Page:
i know: it's off topic. But i'm curious :D
Back in those days, flying was limited to the happy few. ;)

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Re: Lufthansa in 2019

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Matt wrote: 26 Jun 2019, 10:26
sn26567 wrote: 26 Jun 2019, 09:17
Matt wrote: 26 Jun 2019, 08:24 I don't really see how the A321XLR will become a game changer either. but we will see how things turn out. I loath the idea of a transatlantic flight on an a321 ( just like I loathed the idea of a 757-200 )

I can see SN using one for an evening flight to NY tough.

FYI: the 757-200 didnt drastically change the industry either and the range is not that different.
When transatlantic jets were introduced in the 1960ies, they were operated on single-aisle aircraft: Boeing 707, DC8, Convair 880. But the comfort was excellent: I fondly remembered many flights to JFK and ATL on Sabena's 707s, in Economy, mind you. It all depends on how the cabin is outfitted.
Indeed, how the cabin is outfitted, that for me is the problem, if I see pictures of the 60's, those cabins look a lot more spacious than the cabins nowadays. Of course I am too young to have actually seen this. but is this the case? were they more spacious? ( or at least: had the impression of being more spacious? )

i know: it's off topic. But i'm curious :D
Didn't they have a 2-3-layout? That surely creates a more spacious layout compared to 3-3. Wikipedia says the 707 (and 757) have a fuselage width of 3759 mm, the A320-family with the A321XLR a fuselage width of 3.95m. A difference of only 20cm, but it's a little bit more spacious anyway...

But yeh, it all depends.... https://www.gettyimages.be/detail/nieuw ... s/51425930

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Re: Lufthansa in 2019

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PttU wrote: 26 Jun 2019, 11:08 Didn't they have a 2-3-layout? That surely creates a more spacious layout compared to 3-3. Wikipedia says the 707 (and 757) have a fuselage width of 3759 mm, the A320-family with the A321XLR a fuselage width of 3.95m. A difference of only 20cm, but it's a little bit more spacious anyway...
The seats of the 707 were in 3-3 layout, probably somewhat narrower than the A320 seats, but with a pitch of 34" (vs 31" as long-haul economy standard now).

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Re: Lufthansa in 2019

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Lufthansa Cargo is in talks with unions to retire its MD-11F fleet earlier than planned, with the 12 freighters on track to exit in 2020.
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Re: Lufthansa in 2019

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German investors and financiers don't believe Carsten Spohr can put back Lufthansa on the right track. Hereunder an article from Focus Magazin issued today (translated from German):

Mr. Spohr, please fasten your seat belt!

Lufthansa CEO Carsten Spohr has come into severe turbulence with Europe's largest airline. Kerosene is becoming more expensive, tickets are getting cheaper, climate discussion. And now strikes are also threatening. Can the top manager reinvent the airline?

A stall is considered a particularly dangerous phenomenon in aviation. If the airflow is missing under the wings, aircraft crash. Only courageous manoeuvers can prevent worse. Carsten Spohr, 52, head of Lufthansa with his own A320 pilot license, is currently experiencing a personal stall. It looks like fortune left him after five years as CEO.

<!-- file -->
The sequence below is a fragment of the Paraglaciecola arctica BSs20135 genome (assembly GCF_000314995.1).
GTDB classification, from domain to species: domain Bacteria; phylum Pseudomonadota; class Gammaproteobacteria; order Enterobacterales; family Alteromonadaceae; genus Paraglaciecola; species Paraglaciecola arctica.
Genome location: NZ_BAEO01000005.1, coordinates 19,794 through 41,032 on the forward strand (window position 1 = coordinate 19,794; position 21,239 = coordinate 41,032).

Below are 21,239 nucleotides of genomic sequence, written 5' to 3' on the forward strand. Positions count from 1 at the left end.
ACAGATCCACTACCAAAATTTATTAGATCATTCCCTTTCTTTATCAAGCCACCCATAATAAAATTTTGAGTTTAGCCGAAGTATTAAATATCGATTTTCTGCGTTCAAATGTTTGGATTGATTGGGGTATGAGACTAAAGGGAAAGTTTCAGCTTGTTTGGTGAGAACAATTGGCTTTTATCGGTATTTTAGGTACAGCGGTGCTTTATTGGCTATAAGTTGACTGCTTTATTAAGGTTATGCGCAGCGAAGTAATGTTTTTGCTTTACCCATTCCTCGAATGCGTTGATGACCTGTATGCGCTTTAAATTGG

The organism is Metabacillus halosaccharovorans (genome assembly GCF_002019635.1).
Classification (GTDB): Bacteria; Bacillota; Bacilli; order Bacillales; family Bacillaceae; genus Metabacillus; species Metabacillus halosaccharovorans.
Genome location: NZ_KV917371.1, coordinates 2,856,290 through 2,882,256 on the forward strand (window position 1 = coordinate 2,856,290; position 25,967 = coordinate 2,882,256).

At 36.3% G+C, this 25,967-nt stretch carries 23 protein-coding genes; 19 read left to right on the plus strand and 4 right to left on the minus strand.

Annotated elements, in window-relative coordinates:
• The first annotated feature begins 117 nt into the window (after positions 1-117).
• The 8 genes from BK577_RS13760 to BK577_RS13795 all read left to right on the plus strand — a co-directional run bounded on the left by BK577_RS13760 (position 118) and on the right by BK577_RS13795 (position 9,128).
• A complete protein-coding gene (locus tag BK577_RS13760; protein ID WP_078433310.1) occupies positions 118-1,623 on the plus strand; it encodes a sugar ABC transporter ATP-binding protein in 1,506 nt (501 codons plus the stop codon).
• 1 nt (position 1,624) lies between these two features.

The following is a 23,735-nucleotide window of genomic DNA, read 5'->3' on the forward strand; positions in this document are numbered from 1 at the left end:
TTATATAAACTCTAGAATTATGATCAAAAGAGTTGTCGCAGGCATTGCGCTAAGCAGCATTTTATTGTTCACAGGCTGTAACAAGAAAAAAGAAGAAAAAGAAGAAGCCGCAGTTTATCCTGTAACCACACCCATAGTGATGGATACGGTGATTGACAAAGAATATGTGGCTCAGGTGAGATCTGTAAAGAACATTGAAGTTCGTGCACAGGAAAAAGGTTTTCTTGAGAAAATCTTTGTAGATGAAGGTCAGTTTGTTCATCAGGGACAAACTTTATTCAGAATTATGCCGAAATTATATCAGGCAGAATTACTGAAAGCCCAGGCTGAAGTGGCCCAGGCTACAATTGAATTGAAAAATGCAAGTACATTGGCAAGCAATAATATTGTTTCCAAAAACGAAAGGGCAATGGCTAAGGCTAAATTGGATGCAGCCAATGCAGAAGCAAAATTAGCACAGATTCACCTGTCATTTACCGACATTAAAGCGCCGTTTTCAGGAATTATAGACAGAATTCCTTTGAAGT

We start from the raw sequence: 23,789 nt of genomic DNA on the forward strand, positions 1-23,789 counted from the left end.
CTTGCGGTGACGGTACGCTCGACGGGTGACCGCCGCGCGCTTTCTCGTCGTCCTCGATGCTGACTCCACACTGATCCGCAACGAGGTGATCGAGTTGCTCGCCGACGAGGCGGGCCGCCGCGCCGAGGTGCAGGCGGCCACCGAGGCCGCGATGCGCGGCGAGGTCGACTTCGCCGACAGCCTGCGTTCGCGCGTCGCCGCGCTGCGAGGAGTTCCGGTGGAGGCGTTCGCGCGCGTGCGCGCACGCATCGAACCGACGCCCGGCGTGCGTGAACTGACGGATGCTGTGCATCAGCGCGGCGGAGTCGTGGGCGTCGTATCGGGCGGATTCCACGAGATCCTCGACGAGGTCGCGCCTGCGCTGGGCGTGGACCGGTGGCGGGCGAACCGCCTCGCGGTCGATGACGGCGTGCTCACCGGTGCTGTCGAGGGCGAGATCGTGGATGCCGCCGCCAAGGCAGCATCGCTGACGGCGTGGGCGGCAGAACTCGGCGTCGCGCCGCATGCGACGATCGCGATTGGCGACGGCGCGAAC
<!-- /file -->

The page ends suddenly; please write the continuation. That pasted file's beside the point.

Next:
This was demonstrated, for example, when Lufthansa invited in particular investors and shareholders to its Capital Markets Day at the Frankfurt headquarters in order to convince them of the course of the airline group. Unfortunately, this failed brilliantly, because after five hours of presentations, charts and assurances by Spohr and four of his colleagues on the management board ("We are committed to a higher profit"), the ruling of the stockbrokers was unequivocal: a new low for Lufthansa shares. Recently, the share price was lower only before the bankruptcy of Air Berlin - in March 2017. Among the CEOs of the 30 largest German companies (Dax), Spohr is actually an extraordinary speaker (even in English), but he could not convince his audience.
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Poiu
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Re: Lufthansa in 2019

Post by Poiu »

sn26567 wrote: 08 Jul 2019, 19:17 A stall is considered a particularly dangerous phenomenon in aviation. If the airflow is missing under the wings, aircraft crash. Only courageous manoeuvers can prevent worse.
Off topic, but as this is an aviation forum....
An aircraft will stall (not necessarily crash) when the airflow OVER the wing (not under the wing) is missing.

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Re: Lufthansa in 2019

Post by crew1990 »

Poiu wrote: 08 Jul 2019, 20:57
sn26567 wrote: 08 Jul 2019, 19:17 A stall is considered a particularly dangerous phenomenon in aviation. If the airflow is missing under the wings, aircraft crash. Only courageous manoeuvers can prevent worse.
Off topic, but as this is an aviation forum....
An aircraft will stall (not necessarily crash) when the airflow OVER the wing (not under the wing) is missing.
Well, actually both air flow are important, and the phenomen of "Lift" is explain by the Bernnouilli law. Basicaly, because of the airspeed difference between the extrados (top of the wing) and intrados (Under the wing), it's resulting in a difference of pressure on both part of the wing wich create the lift.

In aviation we tend to give a lot of importance on the top of the wing because this is where the ice and snow can deviate the air flow. But actualy both airflow are important.

If the air flow is deviated, the lift, the force pushing the the aircraft upward become weaker than the weight, the force applying downward due to the gravity, the attraction of the aircraft with the earth.

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Re: Lufthansa in 2019